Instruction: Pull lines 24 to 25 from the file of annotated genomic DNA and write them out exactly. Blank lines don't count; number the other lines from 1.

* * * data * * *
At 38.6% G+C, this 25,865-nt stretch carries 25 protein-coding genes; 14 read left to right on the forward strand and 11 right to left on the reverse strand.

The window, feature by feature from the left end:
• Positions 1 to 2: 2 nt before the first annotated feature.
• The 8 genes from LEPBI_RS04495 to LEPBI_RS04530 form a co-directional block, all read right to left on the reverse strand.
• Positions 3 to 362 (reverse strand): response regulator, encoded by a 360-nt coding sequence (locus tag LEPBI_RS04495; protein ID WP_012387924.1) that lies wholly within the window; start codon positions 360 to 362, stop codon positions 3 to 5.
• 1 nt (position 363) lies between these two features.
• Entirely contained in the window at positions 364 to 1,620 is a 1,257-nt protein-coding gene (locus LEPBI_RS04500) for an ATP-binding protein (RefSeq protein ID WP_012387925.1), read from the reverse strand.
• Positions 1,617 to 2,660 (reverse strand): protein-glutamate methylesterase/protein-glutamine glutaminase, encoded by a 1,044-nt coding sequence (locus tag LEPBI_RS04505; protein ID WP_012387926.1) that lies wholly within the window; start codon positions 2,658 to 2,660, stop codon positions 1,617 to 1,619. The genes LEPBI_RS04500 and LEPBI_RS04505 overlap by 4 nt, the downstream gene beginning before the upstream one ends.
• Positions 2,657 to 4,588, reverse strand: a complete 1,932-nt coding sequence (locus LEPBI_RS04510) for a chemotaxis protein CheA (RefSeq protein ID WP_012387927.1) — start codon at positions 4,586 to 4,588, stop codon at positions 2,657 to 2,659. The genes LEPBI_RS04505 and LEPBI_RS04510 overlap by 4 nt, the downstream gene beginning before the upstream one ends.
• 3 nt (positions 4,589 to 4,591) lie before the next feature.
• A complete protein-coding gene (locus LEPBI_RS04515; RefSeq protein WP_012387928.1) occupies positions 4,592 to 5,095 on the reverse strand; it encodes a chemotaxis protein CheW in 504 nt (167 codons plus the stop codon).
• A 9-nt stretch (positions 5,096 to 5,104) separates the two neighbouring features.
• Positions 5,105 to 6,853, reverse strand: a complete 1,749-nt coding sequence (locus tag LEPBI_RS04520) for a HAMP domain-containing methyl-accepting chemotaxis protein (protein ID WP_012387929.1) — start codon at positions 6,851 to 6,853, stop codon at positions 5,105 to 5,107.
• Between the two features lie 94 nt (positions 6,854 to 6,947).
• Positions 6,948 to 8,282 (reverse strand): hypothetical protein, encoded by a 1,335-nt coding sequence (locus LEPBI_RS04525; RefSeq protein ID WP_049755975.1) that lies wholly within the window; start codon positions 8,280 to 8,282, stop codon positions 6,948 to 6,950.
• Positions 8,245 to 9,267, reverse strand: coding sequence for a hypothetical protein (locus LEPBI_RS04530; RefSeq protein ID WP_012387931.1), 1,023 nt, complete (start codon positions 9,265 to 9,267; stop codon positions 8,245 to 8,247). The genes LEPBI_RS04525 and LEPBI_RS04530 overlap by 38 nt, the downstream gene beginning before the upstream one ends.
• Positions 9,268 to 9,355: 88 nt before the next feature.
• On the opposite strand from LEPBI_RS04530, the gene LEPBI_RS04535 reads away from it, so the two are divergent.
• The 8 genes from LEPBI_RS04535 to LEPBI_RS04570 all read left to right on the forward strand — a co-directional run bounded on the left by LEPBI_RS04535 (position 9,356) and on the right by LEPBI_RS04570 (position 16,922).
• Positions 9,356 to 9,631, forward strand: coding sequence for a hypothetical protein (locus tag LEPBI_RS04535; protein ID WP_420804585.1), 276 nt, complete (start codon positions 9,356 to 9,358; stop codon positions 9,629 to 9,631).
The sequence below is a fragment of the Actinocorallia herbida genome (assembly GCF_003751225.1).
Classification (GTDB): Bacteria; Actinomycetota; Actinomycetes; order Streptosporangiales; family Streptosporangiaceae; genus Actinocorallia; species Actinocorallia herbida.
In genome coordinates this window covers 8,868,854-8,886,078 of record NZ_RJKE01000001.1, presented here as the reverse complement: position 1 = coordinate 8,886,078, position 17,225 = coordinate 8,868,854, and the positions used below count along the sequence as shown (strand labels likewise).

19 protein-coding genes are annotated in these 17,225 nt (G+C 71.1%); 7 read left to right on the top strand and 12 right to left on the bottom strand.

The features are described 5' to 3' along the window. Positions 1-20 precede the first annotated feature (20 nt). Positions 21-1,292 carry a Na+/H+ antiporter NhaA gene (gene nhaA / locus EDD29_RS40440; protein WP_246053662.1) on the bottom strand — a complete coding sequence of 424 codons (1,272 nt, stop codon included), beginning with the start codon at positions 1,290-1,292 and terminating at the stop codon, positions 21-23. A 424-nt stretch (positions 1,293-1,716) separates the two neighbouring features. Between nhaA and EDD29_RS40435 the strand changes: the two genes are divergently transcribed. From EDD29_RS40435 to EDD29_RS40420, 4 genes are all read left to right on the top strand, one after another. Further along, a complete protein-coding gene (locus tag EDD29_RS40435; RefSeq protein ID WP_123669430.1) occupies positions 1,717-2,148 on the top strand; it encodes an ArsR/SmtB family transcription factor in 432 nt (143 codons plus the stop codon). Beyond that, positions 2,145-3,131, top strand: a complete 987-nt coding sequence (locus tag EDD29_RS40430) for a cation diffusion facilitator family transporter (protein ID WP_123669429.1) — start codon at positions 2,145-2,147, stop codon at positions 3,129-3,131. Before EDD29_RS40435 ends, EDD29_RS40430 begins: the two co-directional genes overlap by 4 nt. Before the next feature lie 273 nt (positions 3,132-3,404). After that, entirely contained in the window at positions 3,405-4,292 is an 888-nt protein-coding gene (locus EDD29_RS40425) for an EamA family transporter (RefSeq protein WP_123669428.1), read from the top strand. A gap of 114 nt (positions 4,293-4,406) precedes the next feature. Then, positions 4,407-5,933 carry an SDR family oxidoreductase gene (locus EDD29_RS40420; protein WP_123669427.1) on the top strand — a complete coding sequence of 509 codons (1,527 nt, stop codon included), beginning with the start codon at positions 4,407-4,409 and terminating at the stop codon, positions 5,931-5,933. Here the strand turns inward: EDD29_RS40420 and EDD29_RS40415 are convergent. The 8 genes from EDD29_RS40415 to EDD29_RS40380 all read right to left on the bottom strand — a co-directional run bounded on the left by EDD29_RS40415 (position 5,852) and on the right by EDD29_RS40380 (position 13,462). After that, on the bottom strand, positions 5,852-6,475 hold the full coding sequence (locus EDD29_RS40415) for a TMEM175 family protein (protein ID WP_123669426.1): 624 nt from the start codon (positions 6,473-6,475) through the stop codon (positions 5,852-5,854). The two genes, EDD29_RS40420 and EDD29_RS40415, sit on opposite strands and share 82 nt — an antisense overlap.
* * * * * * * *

19 protein-coding genes are annotated in these 17,225 nt (G+C 71.1%); 7 read left to right on the top strand and 12 right to left on the bottom strand.

The features are described 5' to 3' along the window. Positions 1-20 precede the first annotated feature (20 nt). Positions 21-1,292 carry a Na+/H+ antiporter NhaA gene (gene nhaA / locus EDD29_RS40440; protein WP_246053662.1) on the bottom strand — a complete coding sequence of 424 codons (1,272 nt, stop codon included), beginning with the start codon at positions 1,290-1,292 and terminating at the stop codon, positions 21-23. A 424-nt stretch (positions 1,293-1,716) separates the two neighbouring features. Between nhaA and EDD29_RS40435 the strand changes: the two genes are divergently transcribed. From EDD29_RS40435 to EDD29_RS40420, 4 genes are all read left to right on the top strand, one after another. Further along, a complete protein-coding gene (locus tag EDD29_RS40435; RefSeq protein ID WP_123669430.1) occupies positions 1,717-2,148 on the top strand; it encodes an ArsR/SmtB family transcription factor in 432 nt (143 codons plus the stop codon). Beyond that, positions 2,145-3,131, top strand: a complete 987-nt coding sequence (locus tag EDD29_RS40430) for a cation diffusion facilitator family transporter (protein ID WP_123669429.1) — start codon at positions 2,145-2,147, stop codon at positions 3,129-3,131. Before EDD29_RS40435 ends, EDD29_RS40430 begins: the two co-directional genes overlap by 4 nt. Before the next feature lie 273 nt (positions 3,132-3,404). After that, entirely contained in the window at positions 3,405-4,292 is an 888-nt protein-coding gene (locus EDD29_RS40425) for an EamA family transporter (RefSeq protein WP_123669428.1), read from the top strand. A gap of 114 nt (positions 4,293-4,406) precedes the next feature. Then, positions 4,407-5,933 carry an SDR family oxidoreductase gene (locus EDD29_RS40420; protein WP_123669427.1) on the top strand — a complete coding sequence of 509 codons (1,527 nt, stop codon included), beginning with the start codon at positions 4,407-4,409 and terminating at the stop codon, positions 5,931-5,933. Here the strand turns inward: EDD29_RS40420 and EDD29_RS40415 are convergent. The 8 genes from EDD29_RS40415 to EDD29_RS40380 all read right to left on the bottom strand — a co-directional run bounded on the left by EDD29_RS40415 (position 5,852) and on the right by EDD29_RS40380 (position 13,462). After that, on the bottom strand, positions 5,852-6,475 hold the full coding sequence (locus EDD29_RS40415) for a TMEM175 family protein (protein ID WP_123669426.1): 624 nt from the start codon (positions 6,473-6,475) through the stop codon (positions 5,852-5,854). The two genes, EDD29_RS40420 and EDD29_RS40415, sit on opposite strands and share 82 nt — an antisense overlap.